The Unit by Ninni Holmqvist
Other Press, New York, 2009
Won in a give-away.
Dorrit Weger has turned 50. She finds herself in a small, lovely apartment, where every corner, every space, even inside the closet, is in in range of a closed circuit camera. This is the Second Reserve Bank Unit for biological material. As a “dispensable”, unloved and un-needed, Dorrit will live out her final days with others, free of financial worry, as long as she is willing to undergo certain tests and give up vital organs.
Dorrit misses her boyfriend, she missed her house and her dog, but she has no choice in this decision. The laws and procedures for how she will live out her life after the age of 50 are part of the social structure.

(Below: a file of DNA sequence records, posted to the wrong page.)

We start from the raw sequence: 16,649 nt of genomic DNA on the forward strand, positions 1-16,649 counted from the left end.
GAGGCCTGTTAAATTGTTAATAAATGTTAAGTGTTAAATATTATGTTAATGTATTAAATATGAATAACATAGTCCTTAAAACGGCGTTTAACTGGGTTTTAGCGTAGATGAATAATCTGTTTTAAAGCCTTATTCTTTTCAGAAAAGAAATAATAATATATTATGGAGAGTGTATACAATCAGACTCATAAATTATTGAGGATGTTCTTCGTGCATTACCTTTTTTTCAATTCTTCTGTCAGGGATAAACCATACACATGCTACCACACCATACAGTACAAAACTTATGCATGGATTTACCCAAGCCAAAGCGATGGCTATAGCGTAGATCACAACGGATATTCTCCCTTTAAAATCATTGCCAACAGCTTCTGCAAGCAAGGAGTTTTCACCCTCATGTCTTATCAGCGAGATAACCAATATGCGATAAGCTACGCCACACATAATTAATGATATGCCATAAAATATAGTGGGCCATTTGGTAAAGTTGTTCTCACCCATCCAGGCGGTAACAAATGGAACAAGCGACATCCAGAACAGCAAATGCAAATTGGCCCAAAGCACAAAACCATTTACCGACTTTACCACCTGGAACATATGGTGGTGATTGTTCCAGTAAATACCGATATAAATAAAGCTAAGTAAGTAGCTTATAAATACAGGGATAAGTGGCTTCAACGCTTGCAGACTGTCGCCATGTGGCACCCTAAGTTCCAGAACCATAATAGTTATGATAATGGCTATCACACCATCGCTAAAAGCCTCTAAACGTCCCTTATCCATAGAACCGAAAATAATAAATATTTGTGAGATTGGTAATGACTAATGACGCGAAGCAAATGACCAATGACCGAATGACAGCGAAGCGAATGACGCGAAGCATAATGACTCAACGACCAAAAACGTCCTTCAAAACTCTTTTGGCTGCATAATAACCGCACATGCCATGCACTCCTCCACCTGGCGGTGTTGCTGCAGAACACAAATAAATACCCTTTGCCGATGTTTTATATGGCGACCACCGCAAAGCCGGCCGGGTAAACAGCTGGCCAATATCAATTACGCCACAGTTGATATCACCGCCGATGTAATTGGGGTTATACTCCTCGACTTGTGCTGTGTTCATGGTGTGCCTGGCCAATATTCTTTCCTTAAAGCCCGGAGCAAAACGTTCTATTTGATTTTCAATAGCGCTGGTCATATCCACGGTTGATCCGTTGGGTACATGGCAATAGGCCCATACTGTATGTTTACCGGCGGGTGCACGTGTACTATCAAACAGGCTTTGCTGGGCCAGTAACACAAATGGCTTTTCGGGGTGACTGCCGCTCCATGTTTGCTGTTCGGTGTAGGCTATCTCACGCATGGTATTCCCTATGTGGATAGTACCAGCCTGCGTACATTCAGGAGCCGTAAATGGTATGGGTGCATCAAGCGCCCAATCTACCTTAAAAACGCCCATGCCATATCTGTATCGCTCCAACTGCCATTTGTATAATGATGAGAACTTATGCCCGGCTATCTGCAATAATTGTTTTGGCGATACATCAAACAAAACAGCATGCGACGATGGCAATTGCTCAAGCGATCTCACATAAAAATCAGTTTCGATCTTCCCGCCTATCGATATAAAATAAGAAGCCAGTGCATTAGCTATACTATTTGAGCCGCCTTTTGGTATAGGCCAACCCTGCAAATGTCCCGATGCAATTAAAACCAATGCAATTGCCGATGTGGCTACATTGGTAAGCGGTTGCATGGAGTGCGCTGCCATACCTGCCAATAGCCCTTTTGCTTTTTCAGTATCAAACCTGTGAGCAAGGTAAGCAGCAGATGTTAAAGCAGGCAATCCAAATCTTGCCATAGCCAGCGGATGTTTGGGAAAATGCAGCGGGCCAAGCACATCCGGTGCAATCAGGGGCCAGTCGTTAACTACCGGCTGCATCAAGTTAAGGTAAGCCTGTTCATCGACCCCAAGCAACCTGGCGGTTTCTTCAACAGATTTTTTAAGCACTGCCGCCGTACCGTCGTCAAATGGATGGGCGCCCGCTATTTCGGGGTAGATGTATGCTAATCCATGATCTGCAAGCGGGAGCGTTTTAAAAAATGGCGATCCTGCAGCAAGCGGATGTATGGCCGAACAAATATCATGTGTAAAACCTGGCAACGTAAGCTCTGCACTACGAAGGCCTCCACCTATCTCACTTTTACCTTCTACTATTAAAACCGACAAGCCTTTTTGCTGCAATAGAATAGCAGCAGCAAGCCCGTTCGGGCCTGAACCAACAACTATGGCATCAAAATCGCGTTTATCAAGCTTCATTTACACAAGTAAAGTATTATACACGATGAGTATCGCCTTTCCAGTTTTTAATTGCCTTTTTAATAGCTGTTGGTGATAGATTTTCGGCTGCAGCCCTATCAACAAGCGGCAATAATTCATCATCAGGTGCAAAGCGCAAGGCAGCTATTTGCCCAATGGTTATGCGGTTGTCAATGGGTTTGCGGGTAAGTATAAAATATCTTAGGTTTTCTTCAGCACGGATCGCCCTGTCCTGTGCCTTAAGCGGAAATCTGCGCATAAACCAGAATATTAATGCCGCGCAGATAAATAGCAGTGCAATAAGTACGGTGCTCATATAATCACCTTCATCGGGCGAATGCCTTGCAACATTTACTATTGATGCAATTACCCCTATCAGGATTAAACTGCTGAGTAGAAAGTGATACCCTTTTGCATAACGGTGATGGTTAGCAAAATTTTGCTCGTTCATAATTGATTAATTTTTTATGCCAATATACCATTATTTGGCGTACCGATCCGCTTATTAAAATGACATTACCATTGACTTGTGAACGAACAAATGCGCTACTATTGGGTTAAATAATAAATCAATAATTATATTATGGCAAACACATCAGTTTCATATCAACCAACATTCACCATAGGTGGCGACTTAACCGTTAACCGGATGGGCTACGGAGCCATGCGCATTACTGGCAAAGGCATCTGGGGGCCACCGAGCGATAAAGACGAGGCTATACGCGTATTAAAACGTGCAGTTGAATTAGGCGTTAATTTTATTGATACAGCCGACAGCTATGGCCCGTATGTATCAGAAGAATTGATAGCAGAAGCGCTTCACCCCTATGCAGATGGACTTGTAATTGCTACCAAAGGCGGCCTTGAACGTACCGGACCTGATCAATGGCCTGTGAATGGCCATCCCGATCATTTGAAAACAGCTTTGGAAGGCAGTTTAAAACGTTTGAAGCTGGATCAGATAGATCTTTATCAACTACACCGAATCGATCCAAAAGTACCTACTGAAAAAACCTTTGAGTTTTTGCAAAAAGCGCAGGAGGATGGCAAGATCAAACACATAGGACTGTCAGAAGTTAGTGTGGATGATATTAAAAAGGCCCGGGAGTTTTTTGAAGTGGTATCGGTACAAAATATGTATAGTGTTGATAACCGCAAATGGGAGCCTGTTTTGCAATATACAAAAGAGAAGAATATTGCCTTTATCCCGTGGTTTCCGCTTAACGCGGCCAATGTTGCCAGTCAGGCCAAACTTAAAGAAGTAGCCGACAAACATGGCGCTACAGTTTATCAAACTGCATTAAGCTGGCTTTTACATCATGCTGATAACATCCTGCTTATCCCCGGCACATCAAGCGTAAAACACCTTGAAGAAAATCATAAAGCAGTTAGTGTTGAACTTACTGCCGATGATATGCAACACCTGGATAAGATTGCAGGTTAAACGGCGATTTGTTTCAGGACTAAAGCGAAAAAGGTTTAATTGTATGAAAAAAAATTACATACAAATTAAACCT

Holmqvist’s novel, skillfully translated from the Swedish by Marlaine Delargy, is a mirror of our possible future. Cool and calm in language, nothing is overwrought, it all feels like a stroll down the antiseptic white hallways that lead from one space to another in this self-contained community.
The Unit is a subtle, scary book. With a bit of digging you find that some of the “testing” that goes on in the novel is already happening. Patients are willing to put themselves in mortal danger for the fees they earn. It is not hard to imagine a future where those who do not fill societal needs could be put in such situations. This is speculative fiction at its best.
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